Teaching English Conversation
There is more to teaching English conversation than going into a class
and "chatting" with students.
Click Here for Step-by-Step Rules, Stories and Exercises to Practice All English Tenses
If students wanted to chat with
English-speaking people they could do that in many other, cheaper
What is conversation?
English conversation classes need to have structure
conversation for a moment. What does it mean? Try to remember a
conversation you heard recently.
Did the people involved talk an equal
amount? Did they seem interested? How did they show this? Did they ask
each other questions? What was their body language like? What was their
intonation like when they spoke?
Whilst many students of English can speak well, they lack some of the
essential conversation skills, including:
- Showing interest by verbal and
- Using tag questions
- Using echo
questions and asking other
- Using appropriate intonation
- Using a wide range of vocabulary
How can you teach these skills?
Many teachers who are teaching English conversation classes merely give
students subjects to talk about and then listen, occasionally
correcting mistakes in grammar or pronunciation.
But does this really
help students? It can sometimes actually make them hesitate more when
they speak because they become nervous about making mistakes
An alternative approach is to focus on the skills mentioned above.
Walk into the class, sit down and tell the students some (untrue) bad
For example, "My cat died yesterday." This works better if you
can act sad.
Elicit suitable responses from the students, for example,
"I'm sorry", "oh no!", "That's a pity!", etc.
Then tell them that it
wasn't true, as you don't want them to worry!
Then tell them some good
news such as "I won the lottery!"
Again, elicit suitable responses.
Explain that these expressions can show someone you are interested in
what they are saying.
You could also prepare two sets of cards, one
with situations on (good news, bad news and neutral news), and the
other set with responses on and get the students to match them.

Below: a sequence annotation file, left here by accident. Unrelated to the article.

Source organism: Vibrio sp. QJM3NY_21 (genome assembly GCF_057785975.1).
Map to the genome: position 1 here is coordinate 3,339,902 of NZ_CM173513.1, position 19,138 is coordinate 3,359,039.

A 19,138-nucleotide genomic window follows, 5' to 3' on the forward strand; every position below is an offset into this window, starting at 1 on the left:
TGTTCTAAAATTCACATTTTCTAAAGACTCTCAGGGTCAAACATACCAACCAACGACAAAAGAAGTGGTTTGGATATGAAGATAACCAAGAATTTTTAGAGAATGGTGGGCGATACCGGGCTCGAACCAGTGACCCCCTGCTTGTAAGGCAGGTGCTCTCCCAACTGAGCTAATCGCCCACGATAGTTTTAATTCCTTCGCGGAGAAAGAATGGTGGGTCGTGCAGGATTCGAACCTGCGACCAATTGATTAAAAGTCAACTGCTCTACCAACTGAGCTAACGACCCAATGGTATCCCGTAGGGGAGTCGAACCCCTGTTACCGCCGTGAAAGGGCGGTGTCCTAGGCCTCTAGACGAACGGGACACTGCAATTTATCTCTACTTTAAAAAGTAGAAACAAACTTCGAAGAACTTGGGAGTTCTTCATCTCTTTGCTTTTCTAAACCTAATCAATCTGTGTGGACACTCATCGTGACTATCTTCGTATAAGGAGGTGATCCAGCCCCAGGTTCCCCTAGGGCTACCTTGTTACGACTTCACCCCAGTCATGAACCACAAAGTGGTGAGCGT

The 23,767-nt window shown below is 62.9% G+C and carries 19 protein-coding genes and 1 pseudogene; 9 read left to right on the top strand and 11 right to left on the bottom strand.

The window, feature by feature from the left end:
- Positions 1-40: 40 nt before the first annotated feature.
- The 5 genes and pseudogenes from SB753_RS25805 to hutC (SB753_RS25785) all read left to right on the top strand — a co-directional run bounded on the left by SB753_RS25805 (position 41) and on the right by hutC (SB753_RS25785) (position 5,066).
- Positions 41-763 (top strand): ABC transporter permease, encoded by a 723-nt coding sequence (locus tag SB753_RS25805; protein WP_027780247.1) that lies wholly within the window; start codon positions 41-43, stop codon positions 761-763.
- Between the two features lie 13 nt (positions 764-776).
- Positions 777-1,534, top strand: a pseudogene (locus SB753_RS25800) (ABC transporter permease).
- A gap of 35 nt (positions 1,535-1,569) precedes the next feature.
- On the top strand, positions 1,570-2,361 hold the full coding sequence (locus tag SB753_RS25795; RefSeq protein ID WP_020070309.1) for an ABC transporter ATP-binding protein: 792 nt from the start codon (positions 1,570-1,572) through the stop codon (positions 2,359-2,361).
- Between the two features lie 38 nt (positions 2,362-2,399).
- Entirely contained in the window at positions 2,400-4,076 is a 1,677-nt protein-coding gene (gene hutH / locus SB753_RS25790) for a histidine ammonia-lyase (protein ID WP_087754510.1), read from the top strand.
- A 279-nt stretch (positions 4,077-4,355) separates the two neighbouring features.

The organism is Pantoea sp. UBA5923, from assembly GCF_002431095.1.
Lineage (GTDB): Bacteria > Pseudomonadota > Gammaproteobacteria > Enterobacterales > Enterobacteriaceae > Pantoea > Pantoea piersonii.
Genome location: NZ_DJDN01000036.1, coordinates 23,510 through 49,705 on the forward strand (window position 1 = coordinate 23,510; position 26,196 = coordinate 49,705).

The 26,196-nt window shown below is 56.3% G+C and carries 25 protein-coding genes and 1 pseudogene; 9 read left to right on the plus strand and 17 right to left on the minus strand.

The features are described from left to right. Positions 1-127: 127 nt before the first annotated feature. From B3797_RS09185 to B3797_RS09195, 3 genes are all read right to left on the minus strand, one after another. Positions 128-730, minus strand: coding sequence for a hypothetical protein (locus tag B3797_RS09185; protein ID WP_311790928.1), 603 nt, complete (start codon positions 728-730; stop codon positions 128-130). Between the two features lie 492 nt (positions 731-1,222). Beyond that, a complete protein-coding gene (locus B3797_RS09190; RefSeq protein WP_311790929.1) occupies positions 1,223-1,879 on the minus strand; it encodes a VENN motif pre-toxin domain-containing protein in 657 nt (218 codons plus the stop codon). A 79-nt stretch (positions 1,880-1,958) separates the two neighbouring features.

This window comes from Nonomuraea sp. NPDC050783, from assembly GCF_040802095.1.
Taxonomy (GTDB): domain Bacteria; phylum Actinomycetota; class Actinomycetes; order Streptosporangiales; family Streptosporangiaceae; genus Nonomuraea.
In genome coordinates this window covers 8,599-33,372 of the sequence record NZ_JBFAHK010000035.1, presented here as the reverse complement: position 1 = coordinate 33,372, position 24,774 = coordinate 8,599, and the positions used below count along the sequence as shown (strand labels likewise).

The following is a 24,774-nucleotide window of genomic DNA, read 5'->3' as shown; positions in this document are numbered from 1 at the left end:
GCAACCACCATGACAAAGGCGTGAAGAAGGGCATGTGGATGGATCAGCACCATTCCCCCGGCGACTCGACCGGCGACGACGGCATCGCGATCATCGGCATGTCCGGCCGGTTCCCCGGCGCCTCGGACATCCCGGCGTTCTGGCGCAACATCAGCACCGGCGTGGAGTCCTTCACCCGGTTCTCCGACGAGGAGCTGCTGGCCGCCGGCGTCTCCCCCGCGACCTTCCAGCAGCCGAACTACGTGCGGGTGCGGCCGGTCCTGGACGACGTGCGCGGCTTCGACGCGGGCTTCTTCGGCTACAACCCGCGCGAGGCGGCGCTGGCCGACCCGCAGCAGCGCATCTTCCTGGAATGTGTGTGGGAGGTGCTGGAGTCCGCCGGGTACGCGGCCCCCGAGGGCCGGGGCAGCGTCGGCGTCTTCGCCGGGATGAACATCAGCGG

Wasn't it? Didn't they?) are difficult for
some students to get right but they help conversation sound much more
For example: "It's cold today, isn't it?" sounds more natural and more
friendly than "It's cold today."
another conversation skill you can teach and
practice with your students.
John has got married.
was last week.
These are great news.
I'm quitting school.
That's an interesting thing to do . . .
I met Brad Pitt.
You don't say!
Janet bought a yacht.
She bought herself a yacht.
Well, good for her.
Why did you come so late?
I come so late?
I was stuck in a traffic jam.
Echo questions are very useful and can make students sound like native
Filming your students' conversations is also great as they can see
their body language too, and discuss how that affects their
If you are focusing on a particular kind of conversation, let's say
agreeing and disagreeing, then you may need to provide your students
with useful vocabulary.
If you don't give them the vocabulary to work
with, their conversations will be repetitive and they will not push
themselves to improve.
Find recordings of conversations.
Ask students to listen for stressed
words, and for when the voices go up and down.
It is also helpful to
model sentences and questions for them to repeat.
Putting it all together
After you have taught and practiced one of the above conversation
skills with your students you can set them role
are nervous about giving their own opinions and if this is the case it
is a good idea to pre-prepare some role cards to use, so they are using
the opinions you give them rather than their own.
Teaching English conversation can be great fun, but remember to keep it
structured and actually teach some skills so your students get maximum
benefit from the lessons.
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